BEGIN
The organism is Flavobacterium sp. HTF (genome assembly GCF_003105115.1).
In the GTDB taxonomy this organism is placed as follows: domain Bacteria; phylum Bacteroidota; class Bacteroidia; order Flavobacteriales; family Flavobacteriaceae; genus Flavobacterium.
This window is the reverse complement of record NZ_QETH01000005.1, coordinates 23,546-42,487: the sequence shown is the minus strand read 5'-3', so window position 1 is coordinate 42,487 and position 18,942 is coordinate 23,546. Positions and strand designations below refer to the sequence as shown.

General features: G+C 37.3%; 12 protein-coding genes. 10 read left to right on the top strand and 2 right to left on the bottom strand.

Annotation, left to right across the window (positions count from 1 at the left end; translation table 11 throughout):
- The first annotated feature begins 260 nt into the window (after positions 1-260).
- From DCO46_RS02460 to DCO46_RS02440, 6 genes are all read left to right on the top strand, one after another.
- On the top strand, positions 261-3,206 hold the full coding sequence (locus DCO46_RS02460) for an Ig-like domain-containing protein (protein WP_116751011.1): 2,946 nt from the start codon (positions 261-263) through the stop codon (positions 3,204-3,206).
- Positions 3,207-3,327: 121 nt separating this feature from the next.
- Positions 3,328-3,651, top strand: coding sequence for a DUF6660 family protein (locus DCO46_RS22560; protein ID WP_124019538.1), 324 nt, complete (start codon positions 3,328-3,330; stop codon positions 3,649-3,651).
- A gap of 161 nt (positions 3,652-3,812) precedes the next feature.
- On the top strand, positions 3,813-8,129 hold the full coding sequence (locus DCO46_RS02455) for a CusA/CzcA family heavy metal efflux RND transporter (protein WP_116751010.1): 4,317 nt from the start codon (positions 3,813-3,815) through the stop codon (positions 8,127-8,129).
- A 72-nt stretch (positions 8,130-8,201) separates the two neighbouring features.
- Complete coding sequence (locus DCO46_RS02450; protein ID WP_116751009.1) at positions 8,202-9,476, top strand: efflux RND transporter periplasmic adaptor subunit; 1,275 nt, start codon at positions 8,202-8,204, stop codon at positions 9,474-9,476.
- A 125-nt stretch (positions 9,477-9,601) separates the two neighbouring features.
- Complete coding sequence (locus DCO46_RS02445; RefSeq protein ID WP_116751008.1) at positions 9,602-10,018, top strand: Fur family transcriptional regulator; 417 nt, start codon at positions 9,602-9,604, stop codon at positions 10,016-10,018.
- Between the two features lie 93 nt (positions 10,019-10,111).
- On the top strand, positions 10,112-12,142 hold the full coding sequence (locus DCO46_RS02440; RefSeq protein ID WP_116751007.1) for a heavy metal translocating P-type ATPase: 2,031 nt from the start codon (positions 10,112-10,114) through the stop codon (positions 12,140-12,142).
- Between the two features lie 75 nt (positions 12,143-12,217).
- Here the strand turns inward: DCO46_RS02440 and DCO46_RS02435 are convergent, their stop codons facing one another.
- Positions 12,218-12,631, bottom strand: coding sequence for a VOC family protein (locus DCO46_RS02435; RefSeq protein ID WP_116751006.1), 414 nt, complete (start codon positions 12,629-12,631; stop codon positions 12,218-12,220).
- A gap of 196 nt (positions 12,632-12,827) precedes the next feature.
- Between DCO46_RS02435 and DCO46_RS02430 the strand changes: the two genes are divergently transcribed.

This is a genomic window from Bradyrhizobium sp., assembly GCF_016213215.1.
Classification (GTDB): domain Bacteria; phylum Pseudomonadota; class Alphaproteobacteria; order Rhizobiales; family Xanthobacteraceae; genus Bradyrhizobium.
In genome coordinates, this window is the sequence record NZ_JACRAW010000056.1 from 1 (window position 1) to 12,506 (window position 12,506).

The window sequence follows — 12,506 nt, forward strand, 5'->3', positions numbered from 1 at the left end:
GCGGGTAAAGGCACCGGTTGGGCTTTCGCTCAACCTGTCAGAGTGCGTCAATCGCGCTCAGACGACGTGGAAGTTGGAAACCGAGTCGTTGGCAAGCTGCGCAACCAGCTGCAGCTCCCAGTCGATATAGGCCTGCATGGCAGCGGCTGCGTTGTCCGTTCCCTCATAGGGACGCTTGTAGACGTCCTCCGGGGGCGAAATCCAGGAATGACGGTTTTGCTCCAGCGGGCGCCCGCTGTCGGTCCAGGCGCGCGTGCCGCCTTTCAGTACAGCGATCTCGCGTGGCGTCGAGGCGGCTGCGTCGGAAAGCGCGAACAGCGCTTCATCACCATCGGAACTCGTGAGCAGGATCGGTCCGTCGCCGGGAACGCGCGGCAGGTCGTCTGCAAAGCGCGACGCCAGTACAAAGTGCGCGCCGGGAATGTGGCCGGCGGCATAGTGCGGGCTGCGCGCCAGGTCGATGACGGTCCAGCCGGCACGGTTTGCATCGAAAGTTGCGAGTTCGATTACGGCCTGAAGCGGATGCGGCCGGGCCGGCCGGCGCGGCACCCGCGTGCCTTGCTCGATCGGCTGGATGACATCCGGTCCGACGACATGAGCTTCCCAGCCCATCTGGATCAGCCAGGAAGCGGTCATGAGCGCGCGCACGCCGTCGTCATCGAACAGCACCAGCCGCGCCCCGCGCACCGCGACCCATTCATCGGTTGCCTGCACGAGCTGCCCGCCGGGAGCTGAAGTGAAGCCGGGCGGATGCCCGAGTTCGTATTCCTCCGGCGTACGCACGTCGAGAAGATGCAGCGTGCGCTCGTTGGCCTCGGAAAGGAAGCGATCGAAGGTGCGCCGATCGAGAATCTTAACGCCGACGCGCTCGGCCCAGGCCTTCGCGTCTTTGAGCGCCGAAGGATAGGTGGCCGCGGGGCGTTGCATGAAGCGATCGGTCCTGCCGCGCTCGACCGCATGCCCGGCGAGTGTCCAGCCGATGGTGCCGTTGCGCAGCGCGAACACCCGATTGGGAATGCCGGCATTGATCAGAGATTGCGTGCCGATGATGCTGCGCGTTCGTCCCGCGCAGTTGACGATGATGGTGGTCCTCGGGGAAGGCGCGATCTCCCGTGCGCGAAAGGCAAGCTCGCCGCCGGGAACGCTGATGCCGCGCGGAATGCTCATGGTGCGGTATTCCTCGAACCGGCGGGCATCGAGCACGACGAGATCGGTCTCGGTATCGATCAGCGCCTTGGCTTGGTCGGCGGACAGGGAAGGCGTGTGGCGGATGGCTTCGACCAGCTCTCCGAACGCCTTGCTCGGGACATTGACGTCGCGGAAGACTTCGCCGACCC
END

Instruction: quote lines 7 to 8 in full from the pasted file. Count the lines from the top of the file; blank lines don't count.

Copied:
- From DCO46_RS02460 to DCO46_RS02440, 6 genes are all read left to right on the top strand, one after another.
- On the top strand, positions 261-3,206 hold the full coding sequence (locus DCO46_RS02460) for an Ig-like domain-containing protein (protein WP_116751011.1): 2,946 nt from the start codon (positions 261-263) through the stop codon (positions 3,204-3,206).